National Study Follows 100,000 Children from Before Birth to Age 21
This article originally appeared in Pathways, a magazine published for physicians and the community by UMass Memorial Medical Center.
The National Institute of Child Health and Human Development (NICHD) recently awarded UMass Medical School a contract to participate in a landmark, 20-year study to provide insight into the long-term impact of environmental and genetic factors on children's health and development. Much of the local research will be done in conjunction with physicians on staff at the UMass Memorial Children's Medical Center.
The National Children's Study is the largest study ever to be conducted in the United States to assess these effects and will follow 100,000 children from before birth to age 21, seeking information to prevent and treat some of the nation's most pressing health problems, including autism, birth defects, diabetes, heart disease and obesity.
"The Medical School, the Children's Medical Center and its physicians are uniquely positioned to accept this charge from the NICHD in part because of the partnerships established throughout the community and the trust earned over decades of caring for families and children," said Marianne Felice, MD, chair of pediatrics for UMass Medical School and physician-in-chief of UMass Memorial Children's Medical Center. Dr. Felice is the principal investigator of the project, which will be known as MassCHILD (Massachusetts Child Health Indicators and Life Determinants) Study.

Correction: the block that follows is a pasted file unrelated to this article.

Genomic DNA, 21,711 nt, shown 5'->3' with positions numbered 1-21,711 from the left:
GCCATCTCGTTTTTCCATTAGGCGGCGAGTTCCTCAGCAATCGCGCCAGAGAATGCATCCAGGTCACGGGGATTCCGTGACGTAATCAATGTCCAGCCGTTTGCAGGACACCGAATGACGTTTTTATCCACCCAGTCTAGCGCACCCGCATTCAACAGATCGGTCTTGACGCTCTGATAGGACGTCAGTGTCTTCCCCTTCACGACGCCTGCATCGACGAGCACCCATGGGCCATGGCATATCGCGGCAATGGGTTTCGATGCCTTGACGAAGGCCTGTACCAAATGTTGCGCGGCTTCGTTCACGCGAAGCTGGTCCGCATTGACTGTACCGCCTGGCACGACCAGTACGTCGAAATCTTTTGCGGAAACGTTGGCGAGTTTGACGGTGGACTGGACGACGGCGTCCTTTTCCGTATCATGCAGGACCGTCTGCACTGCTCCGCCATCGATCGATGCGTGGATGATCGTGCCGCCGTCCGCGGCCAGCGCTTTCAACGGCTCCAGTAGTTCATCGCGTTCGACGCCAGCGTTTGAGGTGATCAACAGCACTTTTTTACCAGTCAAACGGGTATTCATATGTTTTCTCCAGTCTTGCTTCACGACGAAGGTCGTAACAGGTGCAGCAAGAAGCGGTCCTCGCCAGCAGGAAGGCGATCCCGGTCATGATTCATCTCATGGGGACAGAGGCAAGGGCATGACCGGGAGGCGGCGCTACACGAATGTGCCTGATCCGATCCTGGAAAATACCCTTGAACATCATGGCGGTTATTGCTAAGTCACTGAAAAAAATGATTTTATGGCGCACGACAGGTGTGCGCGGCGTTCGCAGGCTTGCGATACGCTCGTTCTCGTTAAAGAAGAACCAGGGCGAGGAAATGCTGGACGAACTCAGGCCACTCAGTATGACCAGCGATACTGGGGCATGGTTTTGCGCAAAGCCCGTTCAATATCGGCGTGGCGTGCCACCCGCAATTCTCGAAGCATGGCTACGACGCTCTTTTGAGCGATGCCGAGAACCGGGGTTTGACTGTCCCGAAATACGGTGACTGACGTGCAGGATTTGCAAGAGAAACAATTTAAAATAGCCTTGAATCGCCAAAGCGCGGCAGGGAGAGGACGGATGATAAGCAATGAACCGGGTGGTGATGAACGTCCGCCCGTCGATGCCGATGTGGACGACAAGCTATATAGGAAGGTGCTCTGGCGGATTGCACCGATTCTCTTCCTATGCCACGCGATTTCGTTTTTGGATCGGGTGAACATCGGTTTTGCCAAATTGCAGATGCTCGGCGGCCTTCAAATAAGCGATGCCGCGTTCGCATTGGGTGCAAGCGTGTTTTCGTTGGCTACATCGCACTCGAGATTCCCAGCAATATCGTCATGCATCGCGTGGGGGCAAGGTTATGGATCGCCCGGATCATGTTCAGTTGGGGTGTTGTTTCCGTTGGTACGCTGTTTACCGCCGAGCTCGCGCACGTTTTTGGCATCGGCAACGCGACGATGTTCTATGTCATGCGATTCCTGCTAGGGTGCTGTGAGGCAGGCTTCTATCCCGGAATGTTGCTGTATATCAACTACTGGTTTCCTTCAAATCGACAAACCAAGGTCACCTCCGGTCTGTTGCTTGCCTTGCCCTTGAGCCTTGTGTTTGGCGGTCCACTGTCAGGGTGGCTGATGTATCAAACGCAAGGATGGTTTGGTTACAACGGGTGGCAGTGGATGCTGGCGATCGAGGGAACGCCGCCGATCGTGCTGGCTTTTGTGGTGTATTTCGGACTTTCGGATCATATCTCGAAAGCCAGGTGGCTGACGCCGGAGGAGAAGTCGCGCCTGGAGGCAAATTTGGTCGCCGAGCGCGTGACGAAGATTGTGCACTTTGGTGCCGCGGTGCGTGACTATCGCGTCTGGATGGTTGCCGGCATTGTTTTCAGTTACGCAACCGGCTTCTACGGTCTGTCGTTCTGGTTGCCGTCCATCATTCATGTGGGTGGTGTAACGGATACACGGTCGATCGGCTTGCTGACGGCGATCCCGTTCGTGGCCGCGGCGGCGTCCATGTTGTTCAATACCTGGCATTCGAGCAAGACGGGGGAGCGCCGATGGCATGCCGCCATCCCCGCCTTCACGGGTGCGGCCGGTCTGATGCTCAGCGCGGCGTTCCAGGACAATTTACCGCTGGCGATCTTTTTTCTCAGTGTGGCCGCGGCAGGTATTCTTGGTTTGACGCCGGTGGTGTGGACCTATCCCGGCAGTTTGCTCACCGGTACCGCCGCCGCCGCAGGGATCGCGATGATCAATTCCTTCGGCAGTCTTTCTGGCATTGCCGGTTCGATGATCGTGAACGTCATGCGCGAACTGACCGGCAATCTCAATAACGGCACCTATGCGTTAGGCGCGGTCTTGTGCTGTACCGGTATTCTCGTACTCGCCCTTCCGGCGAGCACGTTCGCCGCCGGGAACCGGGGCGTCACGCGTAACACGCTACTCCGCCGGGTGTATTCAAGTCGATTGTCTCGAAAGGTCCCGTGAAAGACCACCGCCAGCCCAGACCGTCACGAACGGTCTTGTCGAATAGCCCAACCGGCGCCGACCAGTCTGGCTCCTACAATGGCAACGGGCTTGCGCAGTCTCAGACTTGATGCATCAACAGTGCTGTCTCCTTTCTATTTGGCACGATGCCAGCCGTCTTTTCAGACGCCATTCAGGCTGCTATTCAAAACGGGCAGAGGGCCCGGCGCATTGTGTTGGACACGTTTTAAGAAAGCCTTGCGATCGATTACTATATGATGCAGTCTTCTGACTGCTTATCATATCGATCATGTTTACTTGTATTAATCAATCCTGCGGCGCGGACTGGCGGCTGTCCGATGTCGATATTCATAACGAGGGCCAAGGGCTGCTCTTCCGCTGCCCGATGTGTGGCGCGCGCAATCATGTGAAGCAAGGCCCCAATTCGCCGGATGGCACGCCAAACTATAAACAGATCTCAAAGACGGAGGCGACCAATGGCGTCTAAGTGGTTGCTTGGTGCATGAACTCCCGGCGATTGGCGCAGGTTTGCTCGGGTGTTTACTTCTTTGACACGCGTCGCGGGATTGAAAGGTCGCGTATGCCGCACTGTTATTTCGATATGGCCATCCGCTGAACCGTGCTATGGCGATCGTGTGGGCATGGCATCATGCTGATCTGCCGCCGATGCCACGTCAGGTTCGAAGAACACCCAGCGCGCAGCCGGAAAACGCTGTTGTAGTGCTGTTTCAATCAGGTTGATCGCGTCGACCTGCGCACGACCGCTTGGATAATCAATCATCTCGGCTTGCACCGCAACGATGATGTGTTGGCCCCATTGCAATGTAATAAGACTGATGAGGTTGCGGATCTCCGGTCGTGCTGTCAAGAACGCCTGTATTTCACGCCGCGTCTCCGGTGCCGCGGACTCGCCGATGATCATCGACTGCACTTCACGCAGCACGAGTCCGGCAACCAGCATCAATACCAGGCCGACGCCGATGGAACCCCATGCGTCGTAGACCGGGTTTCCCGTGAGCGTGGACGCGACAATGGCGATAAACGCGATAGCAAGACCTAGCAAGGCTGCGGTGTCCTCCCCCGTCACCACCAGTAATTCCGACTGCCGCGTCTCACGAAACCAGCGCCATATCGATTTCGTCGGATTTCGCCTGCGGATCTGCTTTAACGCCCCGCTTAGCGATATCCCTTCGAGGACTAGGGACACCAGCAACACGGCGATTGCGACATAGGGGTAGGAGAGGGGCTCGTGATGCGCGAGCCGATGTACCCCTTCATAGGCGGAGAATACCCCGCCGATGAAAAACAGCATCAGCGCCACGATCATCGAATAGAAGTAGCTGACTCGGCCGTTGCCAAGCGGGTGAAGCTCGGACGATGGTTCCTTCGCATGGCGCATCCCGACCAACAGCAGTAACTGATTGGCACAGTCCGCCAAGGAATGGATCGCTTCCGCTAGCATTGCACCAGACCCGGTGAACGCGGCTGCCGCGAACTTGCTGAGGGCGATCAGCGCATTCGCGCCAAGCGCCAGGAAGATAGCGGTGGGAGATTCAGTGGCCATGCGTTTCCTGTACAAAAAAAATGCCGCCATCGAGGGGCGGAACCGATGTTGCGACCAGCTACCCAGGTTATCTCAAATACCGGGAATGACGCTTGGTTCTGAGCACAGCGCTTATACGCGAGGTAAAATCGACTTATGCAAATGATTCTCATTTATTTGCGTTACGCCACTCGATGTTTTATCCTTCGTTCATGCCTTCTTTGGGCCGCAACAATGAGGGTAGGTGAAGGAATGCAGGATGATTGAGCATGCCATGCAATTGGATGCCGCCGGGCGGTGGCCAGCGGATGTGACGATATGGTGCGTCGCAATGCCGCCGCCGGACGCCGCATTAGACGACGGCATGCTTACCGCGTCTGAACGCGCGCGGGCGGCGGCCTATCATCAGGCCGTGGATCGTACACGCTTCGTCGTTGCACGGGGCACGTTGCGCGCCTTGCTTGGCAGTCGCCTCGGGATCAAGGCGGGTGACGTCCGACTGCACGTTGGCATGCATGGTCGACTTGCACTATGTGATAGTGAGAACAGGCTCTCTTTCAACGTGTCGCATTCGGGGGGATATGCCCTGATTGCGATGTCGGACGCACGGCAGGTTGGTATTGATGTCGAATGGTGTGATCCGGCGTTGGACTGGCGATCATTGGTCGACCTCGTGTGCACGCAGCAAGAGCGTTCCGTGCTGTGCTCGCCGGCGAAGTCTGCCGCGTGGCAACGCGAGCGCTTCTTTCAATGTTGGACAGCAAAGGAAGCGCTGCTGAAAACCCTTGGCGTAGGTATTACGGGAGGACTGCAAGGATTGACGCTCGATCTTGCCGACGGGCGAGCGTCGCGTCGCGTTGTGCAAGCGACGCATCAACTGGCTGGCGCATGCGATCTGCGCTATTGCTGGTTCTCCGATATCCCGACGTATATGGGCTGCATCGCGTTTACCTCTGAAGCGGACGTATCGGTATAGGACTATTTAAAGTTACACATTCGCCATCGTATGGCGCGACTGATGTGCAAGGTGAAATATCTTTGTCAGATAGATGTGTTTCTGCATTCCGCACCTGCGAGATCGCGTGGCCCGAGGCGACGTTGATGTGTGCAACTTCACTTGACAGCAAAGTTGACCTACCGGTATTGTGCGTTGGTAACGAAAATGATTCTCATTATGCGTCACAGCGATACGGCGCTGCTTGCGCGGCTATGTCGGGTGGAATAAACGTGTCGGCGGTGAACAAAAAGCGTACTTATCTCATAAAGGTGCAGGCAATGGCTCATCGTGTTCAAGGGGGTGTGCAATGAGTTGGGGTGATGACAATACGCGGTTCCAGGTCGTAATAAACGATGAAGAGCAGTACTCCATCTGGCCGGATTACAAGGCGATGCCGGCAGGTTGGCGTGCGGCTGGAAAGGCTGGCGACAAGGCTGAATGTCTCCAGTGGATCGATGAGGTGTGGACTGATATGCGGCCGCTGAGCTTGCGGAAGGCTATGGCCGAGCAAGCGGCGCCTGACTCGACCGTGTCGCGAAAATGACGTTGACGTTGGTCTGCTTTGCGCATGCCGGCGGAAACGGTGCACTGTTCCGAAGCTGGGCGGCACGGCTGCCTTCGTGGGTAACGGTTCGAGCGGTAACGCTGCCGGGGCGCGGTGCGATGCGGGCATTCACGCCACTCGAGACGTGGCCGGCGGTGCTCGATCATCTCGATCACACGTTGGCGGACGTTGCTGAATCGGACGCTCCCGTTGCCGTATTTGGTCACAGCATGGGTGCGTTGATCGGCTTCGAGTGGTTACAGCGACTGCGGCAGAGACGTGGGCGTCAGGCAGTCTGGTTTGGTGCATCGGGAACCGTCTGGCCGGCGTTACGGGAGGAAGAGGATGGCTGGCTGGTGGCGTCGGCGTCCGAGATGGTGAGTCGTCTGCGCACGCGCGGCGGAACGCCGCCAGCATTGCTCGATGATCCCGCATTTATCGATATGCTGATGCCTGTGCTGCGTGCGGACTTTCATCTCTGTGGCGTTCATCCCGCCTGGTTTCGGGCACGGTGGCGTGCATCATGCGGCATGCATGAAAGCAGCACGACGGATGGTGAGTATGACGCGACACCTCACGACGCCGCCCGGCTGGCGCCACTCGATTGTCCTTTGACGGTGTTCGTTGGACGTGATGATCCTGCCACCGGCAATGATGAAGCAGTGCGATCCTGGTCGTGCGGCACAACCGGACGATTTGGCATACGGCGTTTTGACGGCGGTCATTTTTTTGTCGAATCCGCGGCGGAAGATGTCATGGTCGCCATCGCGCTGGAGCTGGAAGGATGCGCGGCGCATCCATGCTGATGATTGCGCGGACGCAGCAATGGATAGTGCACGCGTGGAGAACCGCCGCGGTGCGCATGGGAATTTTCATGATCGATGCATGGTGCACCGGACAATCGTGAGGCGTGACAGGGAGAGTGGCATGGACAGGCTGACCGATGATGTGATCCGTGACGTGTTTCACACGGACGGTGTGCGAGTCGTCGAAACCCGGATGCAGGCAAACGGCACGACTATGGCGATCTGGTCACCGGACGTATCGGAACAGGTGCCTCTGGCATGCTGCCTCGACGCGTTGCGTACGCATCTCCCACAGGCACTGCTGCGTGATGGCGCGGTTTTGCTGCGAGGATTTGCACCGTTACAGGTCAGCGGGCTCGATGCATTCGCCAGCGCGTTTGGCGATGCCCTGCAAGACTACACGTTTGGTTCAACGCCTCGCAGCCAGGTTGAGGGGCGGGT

Additional Medical School faculty serving on the MassCHILD team are Thomas McLaughlin, ScD, co-principal investigator; Onesky Aupont, MD, operations manager and co-investigator; and co-investigators Katherine Luzuriaga, MD; Janet Hardy, PhD; Tiffany Moore-Simas, MD; and Judith Ockene, PhD.
"By being participants in this prestigious study, we may be able to identify solutions to issues of children's health that are important to us in this area, such as infant mortality," Dr. Felice added.
The Medical School is one of 22 new study centers in the nation. Each center will collect a broad range of biological and environmental samples and data to generate a comprehensive database of material that will provide researchers, health care providers and public health officials with information from which to develop preventive strategies and health and safety guidelines. The Medical School is expected to enroll 1,000 participants within four years, which will likely require identification of more than 13,000 households where there may be pregnant women in the first trimester of pregnancy or women who could become pregnant in the next year. In fact, 25 percent of the children are to be identified before they are even conceived.
Researchers will begin recruiting and training the equivalent of 88 full-time staff and preparing for opening enrollment soon.